noun (pluralcontinua; also-uums) Etymology: Latin, neuter of continuusDate: 1646 1. a coherent whole characterized as a collection, sequence, or progression of values or elements varying by minute degrees <“good” and “bad”…stand at opposite ends of a continuum instead of describing the two halves of a line — Wayne Shumaker> 2. the set of real numbers including both the rationals and the irrationals; broadly a compact set which cannot be separated into two sets neither of which contains a limit point of the other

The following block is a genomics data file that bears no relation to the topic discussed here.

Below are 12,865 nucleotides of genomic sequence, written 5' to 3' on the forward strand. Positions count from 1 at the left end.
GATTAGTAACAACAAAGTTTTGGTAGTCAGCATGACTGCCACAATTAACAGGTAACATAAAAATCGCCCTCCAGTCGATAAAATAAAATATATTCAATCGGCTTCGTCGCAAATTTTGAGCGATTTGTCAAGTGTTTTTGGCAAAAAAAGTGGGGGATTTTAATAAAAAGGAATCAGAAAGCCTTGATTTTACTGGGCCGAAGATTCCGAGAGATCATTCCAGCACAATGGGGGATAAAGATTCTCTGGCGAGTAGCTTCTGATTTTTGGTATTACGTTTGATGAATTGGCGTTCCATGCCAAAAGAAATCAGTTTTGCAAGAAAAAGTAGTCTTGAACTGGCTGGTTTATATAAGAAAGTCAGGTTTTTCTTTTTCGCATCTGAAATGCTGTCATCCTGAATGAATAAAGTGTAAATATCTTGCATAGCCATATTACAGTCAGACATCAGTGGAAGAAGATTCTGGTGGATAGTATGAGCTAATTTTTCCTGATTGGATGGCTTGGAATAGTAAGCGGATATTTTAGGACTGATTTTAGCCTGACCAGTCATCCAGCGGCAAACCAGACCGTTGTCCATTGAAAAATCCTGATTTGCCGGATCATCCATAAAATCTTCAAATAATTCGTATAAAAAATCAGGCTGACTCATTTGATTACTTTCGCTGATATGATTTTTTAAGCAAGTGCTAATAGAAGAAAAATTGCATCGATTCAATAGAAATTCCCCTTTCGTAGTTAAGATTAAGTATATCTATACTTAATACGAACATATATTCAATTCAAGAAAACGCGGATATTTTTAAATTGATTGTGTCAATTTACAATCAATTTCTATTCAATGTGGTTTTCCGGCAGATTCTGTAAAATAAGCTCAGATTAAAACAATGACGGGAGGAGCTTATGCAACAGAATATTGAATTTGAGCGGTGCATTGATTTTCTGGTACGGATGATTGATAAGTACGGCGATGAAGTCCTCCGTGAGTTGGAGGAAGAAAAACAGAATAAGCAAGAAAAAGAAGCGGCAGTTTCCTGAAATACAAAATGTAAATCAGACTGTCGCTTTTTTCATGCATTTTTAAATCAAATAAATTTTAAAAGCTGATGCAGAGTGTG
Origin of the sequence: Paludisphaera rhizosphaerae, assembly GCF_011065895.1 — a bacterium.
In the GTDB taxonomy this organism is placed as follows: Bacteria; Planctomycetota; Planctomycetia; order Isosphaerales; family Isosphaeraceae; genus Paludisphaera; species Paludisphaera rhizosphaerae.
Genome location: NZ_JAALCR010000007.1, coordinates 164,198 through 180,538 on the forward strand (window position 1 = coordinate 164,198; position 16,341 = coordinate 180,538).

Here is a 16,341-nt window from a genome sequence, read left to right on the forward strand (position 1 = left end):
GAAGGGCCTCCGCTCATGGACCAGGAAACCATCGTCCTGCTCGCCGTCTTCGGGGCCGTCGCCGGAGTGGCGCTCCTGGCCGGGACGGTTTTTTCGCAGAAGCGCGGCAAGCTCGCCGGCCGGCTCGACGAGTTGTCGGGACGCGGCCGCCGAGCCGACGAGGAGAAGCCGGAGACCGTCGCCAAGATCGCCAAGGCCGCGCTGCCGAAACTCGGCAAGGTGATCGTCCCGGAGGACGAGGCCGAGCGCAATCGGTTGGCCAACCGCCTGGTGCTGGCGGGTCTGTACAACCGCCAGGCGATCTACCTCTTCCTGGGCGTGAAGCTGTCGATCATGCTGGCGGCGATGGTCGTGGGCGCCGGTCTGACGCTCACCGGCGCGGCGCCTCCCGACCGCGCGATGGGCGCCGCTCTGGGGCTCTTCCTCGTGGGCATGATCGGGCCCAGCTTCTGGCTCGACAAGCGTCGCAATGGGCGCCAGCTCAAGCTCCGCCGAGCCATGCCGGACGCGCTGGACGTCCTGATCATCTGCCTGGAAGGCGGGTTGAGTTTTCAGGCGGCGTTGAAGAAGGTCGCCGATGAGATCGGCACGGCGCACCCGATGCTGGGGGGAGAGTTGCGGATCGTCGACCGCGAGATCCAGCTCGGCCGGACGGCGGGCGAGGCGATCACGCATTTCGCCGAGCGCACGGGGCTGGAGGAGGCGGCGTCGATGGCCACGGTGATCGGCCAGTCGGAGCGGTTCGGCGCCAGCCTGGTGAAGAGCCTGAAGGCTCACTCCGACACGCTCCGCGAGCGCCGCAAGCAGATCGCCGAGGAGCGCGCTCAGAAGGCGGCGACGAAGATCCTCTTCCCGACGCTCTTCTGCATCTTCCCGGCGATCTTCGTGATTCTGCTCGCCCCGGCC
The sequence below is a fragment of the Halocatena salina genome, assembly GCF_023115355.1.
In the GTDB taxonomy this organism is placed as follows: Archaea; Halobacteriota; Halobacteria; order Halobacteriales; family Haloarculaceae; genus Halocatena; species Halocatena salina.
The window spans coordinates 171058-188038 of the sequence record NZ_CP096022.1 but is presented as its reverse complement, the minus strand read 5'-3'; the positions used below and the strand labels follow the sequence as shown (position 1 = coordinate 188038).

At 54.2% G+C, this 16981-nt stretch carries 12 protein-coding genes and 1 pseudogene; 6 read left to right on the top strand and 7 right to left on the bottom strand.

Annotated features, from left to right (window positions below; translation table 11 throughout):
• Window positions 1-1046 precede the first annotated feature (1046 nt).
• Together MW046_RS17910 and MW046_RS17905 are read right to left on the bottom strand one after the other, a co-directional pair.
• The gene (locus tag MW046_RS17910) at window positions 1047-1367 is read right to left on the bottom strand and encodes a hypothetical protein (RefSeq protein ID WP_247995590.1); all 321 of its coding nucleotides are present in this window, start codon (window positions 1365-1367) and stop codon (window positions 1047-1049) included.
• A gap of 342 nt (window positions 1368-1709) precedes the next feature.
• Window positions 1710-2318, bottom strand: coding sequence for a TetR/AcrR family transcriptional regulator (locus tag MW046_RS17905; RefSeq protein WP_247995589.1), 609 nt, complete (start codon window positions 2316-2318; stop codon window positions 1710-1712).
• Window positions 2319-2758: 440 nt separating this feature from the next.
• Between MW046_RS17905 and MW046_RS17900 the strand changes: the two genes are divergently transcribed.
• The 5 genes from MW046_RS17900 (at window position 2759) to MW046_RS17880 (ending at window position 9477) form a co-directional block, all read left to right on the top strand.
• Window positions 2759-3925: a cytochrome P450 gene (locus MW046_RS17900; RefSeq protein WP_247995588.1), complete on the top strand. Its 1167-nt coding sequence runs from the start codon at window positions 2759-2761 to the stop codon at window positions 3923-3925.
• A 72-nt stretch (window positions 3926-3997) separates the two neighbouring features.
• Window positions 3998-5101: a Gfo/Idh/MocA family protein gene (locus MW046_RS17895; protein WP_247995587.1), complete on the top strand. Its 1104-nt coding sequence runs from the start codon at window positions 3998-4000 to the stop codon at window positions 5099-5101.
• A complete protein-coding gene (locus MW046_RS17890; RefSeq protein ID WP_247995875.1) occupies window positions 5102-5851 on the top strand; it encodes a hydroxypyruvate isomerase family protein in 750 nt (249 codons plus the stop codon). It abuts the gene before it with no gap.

n. (pl. continua) anything seen as having a continuous, not discrete, structure (space-time continuum). Etymology: L, neut. of continuus: see CONTINUOUS

(continua, or continuums) A continuum is a set of things on a scale, which have a particular characteristic to different degrees. (FORMAL) These various complaints are part of a continuum of ill-health...N-COUNT: usu sing